مَنْ وُلِدَتْ لَهُ أُنْثَى فَلَمْ يَئِدْهَا، وَلَمْ يُهِنْهَا، وَلَمْ يُؤْثِرْ وَلَدَهُ عَلَيْهَا – يَعْنِي الذُّكُورَ – أَدْخَلَهُ اللهُ بِهَا الْجَنَّةَ
Allah’s Messenger (صلى الله عليه و سلم) said, “Whoever has a daughter born to him that he does not bury alive*, degrade, or show favouritism to a son over; Allāh will grant him entry into Paradise because of her.” [Abū Dāwūd #5146, Ḥākim #7426]
*a reference to the pagan practise of burying new born daughters alive because they did not want girls
A love story untold
A love story that the pens overlooked
A love that the pages deemed unfit to soak
A beautiful picture left in the darker side of the gallery
Sold, spent, but not told
Told to be a man in a mans world
Tuck that shirt in and pull up that tie and fend for your family.
Compared to a mothers love the father is always a failing second
Lined up and fired at,
Constantly reminded why they can never be compared
But hearts are hearts male or female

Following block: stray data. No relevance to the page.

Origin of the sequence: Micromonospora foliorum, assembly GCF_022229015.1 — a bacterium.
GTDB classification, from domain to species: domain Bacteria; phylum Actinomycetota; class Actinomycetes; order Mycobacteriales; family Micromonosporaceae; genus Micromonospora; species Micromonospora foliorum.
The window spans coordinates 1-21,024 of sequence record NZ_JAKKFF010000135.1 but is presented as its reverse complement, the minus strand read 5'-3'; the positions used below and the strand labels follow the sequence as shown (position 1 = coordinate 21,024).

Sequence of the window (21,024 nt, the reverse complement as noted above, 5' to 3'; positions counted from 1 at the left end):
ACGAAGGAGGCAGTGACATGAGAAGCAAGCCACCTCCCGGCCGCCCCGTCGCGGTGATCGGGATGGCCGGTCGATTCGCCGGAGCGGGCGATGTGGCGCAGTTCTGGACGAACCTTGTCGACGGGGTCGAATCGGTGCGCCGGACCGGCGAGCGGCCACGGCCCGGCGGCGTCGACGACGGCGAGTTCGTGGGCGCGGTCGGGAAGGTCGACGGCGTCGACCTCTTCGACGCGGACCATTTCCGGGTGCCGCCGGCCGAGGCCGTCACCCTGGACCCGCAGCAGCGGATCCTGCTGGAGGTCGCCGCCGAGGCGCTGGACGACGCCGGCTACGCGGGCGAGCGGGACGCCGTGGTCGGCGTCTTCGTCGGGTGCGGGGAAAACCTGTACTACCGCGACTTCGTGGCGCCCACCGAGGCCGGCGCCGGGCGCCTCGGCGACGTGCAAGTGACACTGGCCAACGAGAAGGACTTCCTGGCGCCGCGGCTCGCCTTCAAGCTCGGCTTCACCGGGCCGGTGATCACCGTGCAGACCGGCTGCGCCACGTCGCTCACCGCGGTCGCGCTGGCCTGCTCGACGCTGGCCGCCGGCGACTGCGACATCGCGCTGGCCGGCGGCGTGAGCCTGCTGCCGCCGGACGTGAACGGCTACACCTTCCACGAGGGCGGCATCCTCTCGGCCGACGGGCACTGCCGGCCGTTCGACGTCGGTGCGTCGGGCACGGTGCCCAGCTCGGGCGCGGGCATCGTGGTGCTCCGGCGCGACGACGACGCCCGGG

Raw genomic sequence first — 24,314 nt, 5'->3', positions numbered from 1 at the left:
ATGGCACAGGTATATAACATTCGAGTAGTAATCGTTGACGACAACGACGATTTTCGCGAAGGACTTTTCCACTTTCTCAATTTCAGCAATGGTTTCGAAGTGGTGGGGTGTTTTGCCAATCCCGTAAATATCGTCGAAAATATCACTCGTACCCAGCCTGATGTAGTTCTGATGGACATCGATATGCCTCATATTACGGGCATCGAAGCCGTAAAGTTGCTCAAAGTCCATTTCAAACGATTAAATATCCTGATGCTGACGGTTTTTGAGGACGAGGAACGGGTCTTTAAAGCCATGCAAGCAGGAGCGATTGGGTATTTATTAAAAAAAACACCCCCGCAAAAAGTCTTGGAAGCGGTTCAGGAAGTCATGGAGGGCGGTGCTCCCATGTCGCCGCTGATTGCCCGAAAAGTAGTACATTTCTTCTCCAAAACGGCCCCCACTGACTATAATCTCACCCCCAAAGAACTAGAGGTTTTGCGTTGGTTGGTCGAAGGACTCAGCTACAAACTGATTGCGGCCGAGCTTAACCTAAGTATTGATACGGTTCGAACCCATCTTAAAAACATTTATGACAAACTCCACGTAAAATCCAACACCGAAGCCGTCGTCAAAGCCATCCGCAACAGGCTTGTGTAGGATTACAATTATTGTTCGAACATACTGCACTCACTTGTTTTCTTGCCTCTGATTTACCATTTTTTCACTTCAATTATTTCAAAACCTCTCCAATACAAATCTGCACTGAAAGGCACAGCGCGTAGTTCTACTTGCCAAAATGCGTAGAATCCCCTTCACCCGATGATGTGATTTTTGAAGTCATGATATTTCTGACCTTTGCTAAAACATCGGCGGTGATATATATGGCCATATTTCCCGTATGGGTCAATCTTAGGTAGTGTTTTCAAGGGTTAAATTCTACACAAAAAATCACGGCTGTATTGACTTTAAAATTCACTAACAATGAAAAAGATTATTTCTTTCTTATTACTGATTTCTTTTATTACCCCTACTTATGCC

blood is blood
tears are tears
For emotions speak a language far superior
A language that only He سبحانه و تعالى knows best.
In all of my counselling, I have never seen a couple in which both were not at fault to some degree. One may have committed the overt act of adultery or lived an egocentric lifestyle with little concern for the needs of the spouse, but the spouse also had failures. It is easy for us to identify the failure of our mates, but more difficult to admit our own. I have often given individuals a sheet of paper and asked them to list the faults of their spouses. They will write profusely for ten or fifteen minutes. Some have even asked for more paper. The lists are magnificent and detailed.
When I ask them to make a list of their own faults, they immediately list their one big fault. That is followed with a long period of silence as they try to think of number two. Some never find it, and seldom has anyone come back with more than four personal faults. What does that tell us? That the spouse really is the problem? Hardly, for each spouse has a grand list of the other’s faults. It tells us that we tend to see ourselves through rose-coloured glasses. Our faults do not look very big to us because we are used to them, we attribute the real problem to our mates’s behaviour…